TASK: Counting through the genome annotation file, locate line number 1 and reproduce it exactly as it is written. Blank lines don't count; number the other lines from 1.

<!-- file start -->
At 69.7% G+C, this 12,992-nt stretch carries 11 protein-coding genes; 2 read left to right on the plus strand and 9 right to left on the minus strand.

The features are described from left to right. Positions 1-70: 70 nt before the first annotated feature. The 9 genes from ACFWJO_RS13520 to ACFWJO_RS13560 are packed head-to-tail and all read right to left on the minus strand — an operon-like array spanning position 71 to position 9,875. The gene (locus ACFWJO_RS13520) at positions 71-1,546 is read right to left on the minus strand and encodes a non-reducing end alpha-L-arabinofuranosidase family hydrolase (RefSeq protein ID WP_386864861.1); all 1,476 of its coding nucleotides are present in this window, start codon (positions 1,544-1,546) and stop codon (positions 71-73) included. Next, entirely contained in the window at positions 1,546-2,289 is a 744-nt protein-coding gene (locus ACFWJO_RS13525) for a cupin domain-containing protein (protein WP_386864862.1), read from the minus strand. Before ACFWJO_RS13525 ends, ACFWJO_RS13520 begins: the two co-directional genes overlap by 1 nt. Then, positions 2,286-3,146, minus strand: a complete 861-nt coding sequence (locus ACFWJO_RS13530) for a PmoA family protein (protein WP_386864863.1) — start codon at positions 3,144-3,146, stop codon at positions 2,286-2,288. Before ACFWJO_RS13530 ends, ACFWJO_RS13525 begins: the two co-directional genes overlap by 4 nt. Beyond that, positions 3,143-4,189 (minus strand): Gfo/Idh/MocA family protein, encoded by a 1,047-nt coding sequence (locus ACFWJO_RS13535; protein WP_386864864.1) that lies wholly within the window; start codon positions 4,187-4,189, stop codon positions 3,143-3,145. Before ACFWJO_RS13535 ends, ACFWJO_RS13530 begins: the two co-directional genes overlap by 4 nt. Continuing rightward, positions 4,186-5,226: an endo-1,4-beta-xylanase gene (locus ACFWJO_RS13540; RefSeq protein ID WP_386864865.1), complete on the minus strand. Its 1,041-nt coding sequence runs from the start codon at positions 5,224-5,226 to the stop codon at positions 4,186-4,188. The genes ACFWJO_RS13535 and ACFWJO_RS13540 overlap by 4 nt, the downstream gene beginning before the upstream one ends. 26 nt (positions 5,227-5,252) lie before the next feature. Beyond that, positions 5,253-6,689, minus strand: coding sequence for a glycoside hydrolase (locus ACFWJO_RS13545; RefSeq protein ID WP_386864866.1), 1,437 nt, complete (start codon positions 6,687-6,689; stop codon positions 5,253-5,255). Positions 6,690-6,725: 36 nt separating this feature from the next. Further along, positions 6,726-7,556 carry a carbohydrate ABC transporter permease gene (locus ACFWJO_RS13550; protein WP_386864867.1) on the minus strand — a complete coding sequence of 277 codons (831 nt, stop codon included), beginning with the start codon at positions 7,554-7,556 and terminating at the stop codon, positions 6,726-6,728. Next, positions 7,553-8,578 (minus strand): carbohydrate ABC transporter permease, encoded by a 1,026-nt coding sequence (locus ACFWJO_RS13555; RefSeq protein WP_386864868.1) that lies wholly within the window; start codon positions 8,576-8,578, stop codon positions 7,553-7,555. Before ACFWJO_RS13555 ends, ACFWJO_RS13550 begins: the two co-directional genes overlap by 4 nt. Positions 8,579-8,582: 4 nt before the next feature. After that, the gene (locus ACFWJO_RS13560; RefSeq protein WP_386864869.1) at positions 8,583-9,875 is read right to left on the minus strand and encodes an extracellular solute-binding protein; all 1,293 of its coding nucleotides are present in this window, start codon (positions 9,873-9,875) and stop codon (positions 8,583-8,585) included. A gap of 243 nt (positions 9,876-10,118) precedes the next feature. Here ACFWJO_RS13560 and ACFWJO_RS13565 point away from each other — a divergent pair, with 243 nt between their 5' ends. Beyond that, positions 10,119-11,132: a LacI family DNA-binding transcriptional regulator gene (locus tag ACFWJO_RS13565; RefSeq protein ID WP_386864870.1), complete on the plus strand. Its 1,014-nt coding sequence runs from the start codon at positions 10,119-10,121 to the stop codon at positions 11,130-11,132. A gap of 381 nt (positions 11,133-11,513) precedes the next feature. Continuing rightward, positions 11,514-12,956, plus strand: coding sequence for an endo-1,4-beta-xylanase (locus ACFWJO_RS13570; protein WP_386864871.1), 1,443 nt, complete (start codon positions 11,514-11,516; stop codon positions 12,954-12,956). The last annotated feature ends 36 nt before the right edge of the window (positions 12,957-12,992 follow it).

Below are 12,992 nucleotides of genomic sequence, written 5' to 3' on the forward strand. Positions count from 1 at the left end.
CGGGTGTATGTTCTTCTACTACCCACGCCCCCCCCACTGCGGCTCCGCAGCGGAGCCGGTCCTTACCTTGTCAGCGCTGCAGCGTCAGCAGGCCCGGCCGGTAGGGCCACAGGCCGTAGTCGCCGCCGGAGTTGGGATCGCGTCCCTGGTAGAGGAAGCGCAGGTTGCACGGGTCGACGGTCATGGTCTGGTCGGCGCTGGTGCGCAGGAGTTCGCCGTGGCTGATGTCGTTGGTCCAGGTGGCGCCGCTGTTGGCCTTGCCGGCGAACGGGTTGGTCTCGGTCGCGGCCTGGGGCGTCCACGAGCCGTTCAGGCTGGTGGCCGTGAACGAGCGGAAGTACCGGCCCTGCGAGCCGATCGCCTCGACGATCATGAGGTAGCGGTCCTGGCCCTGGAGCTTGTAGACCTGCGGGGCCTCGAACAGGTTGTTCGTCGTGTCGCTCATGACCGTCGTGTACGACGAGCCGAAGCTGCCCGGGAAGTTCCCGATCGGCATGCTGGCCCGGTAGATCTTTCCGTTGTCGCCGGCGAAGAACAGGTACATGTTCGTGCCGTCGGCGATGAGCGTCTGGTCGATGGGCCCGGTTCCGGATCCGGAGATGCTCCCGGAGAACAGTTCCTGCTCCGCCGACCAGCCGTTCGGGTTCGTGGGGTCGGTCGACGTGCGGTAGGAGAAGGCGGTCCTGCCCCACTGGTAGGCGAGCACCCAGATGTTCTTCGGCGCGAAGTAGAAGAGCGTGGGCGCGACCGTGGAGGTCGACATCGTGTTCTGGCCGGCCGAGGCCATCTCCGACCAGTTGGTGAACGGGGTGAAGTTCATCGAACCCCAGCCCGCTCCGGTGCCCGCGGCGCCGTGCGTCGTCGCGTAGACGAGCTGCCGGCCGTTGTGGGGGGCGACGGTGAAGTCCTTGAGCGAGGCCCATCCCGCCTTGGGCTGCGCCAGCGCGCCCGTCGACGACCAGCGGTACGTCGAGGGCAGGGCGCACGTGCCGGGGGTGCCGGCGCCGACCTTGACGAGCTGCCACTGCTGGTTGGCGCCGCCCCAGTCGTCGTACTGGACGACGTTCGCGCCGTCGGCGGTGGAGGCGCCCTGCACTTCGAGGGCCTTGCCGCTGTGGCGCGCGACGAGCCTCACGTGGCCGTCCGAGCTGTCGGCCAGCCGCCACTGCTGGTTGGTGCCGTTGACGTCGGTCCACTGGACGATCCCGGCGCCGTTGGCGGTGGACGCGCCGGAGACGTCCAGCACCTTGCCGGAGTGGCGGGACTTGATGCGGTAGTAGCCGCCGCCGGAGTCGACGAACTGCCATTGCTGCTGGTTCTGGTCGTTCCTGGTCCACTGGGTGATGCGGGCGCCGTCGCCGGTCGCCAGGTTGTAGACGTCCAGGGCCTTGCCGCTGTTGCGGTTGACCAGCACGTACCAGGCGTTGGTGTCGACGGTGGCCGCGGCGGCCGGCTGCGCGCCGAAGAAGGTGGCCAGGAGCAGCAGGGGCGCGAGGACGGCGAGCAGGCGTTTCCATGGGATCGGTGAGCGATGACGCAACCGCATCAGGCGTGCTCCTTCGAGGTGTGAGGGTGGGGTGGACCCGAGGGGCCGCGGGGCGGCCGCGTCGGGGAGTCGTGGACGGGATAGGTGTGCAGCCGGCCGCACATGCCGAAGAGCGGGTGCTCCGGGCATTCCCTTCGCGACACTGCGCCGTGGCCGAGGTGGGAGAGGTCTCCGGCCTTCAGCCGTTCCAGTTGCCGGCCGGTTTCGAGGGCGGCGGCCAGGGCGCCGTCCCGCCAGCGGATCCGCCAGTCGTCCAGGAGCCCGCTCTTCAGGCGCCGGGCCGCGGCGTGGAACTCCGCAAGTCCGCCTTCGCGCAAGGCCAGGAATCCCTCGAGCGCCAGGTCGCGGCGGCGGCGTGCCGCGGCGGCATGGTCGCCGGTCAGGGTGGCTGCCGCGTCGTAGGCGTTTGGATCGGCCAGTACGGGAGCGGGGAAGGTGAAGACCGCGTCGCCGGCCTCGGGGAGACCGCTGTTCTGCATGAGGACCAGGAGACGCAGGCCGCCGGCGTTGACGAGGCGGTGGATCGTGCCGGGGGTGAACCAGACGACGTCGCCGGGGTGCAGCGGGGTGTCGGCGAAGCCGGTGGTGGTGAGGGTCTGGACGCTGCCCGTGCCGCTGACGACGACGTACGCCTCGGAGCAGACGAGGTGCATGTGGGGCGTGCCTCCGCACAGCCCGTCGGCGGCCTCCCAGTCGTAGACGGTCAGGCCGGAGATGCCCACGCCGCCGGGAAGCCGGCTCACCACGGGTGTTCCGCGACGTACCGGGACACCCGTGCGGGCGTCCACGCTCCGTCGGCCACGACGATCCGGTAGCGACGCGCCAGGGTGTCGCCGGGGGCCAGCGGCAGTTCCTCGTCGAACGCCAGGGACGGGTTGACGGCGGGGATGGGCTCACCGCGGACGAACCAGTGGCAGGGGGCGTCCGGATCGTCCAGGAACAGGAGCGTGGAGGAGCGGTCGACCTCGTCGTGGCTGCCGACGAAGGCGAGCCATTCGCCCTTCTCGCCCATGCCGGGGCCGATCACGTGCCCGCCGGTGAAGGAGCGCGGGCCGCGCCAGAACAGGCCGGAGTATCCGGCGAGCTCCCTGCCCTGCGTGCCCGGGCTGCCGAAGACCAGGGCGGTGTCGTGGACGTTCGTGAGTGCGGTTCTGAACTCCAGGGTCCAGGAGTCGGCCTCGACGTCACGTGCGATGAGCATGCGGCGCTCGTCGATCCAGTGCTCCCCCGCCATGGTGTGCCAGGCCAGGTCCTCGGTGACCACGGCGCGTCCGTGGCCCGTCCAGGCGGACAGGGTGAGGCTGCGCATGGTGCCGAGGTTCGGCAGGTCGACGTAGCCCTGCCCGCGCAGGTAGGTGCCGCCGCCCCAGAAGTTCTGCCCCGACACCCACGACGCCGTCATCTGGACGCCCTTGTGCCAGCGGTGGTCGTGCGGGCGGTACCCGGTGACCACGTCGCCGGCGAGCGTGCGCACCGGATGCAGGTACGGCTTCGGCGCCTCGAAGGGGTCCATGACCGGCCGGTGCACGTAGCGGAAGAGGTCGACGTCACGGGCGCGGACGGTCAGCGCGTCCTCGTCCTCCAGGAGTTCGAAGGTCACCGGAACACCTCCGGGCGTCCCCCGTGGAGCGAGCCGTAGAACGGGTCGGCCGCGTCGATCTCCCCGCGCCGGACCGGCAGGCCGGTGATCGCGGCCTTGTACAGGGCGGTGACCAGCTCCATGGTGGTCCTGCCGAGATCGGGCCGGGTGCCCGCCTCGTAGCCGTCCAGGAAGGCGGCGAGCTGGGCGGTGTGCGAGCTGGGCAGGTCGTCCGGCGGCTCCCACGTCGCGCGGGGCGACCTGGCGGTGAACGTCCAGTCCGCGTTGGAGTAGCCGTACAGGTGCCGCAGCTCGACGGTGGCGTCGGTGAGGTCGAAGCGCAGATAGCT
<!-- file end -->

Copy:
At 69.7% G+C, this 12,992-nt stretch carries 11 protein-coding genes; 2 read left to right on the plus strand and 9 right to left on the minus strand.